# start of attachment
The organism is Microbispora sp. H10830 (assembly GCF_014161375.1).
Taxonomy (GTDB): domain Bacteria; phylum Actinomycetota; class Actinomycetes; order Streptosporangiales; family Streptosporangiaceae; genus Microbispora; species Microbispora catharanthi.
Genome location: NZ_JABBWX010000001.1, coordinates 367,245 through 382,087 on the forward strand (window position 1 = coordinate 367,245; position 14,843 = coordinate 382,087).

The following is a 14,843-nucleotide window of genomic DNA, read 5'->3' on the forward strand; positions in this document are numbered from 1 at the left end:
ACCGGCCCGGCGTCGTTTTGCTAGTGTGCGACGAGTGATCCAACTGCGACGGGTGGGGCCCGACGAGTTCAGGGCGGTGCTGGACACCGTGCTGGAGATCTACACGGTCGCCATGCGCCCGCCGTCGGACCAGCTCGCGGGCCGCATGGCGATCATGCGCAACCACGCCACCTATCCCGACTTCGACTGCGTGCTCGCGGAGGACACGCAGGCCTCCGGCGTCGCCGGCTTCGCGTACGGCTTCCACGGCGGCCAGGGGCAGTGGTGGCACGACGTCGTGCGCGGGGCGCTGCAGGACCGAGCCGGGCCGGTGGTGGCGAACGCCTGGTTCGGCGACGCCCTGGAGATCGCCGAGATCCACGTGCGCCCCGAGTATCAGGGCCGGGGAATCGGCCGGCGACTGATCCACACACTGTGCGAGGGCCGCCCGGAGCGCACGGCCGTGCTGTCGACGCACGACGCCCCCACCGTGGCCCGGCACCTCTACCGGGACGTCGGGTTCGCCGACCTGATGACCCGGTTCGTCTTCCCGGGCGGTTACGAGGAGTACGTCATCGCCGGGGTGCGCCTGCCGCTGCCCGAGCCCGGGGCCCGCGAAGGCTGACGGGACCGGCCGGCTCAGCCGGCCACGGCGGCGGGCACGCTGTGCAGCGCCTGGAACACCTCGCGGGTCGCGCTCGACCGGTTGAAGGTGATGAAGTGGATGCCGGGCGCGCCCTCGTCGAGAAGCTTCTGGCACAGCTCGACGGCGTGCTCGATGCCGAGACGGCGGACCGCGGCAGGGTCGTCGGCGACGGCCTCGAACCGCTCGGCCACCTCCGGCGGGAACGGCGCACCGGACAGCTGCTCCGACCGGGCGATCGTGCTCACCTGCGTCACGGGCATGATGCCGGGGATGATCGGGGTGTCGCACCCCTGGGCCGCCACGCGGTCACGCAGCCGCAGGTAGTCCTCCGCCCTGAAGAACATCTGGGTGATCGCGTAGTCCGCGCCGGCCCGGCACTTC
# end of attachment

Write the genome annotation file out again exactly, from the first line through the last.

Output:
The organism is Microbispora sp. H10830 (assembly GCF_014161375.1).
Taxonomy (GTDB): domain Bacteria; phylum Actinomycetota; class Actinomycetes; order Streptosporangiales; family Streptosporangiaceae; genus Microbispora; species Microbispora catharanthi.
Genome location: NZ_JABBWX010000001.1, coordinates 367,245 through 382,087 on the forward strand (window position 1 = coordinate 367,245; position 14,843 = coordinate 382,087).

The following is a 14,843-nucleotide window of genomic DNA, read 5'->3' on the forward strand; positions in this document are numbered from 1 at the left end:
ACCGGCCCGGCGTCGTTTTGCTAGTGTGCGACGAGTGATCCAACTGCGACGGGTGGGGCCCGACGAGTTCAGGGCGGTGCTGGACACCGTGCTGGAGATCTACACGGTCGCCATGCGCCCGCCGTCGGACCAGCTCGCGGGCCGCATGGCGATCATGCGCAACCACGCCACCTATCCCGACTTCGACTGCGTGCTCGCGGAGGACACGCAGGCCTCCGGCGTCGCCGGCTTCGCGTACGGCTTCCACGGCGGCCAGGGGCAGTGGTGGCACGACGTCGTGCGCGGGGCGCTGCAGGACCGAGCCGGGCCGGTGGTGGCGAACGCCTGGTTCGGCGACGCCCTGGAGATCGCCGAGATCCACGTGCGCCCCGAGTATCAGGGCCGGGGAATCGGCCGGCGACTGATCCACACACTGTGCGAGGGCCGCCCGGAGCGCACGGCCGTGCTGTCGACGCACGACGCCCCCACCGTGGCCCGGCACCTCTACCGGGACGTCGGGTTCGCCGACCTGATGACCCGGTTCGTCTTCCCGGGCGGTTACGAGGAGTACGTCATCGCCGGGGTGCGCCTGCCGCTGCCCGAGCCCGGGGCCCGCGAAGGCTGACGGGACCGGCCGGCTCAGCCGGCCACGGCGGCGGGCACGCTGTGCAGCGCCTGGAACACCTCGCGGGTCGCGCTCGACCGGTTGAAGGTGATGAAGTGGATGCCGGGCGCGCCCTCGTCGAGAAGCTTCTGGCACAGCTCGACGGCGTGCTCGATGCCGAGACGGCGGACCGCGGCAGGGTCGTCGGCGACGGCCTCGAACCGCTCGGCCACCTCCGGCGGGAACGGCGCACCGGACAGCTGCTCCGACCGGGCGATCGTGCTCACCTGCGTCACGGGCATGATGCCGGGGATGATCGGGGTGTCGCACCCCTGGGCCGCCACGCGGTCACGCAGCCGCAGGTAGTCCTCCGCCCTGAAGAACATCTGGGTGATCGCGTAGTCCGCGCCGGCCCGGCACTTC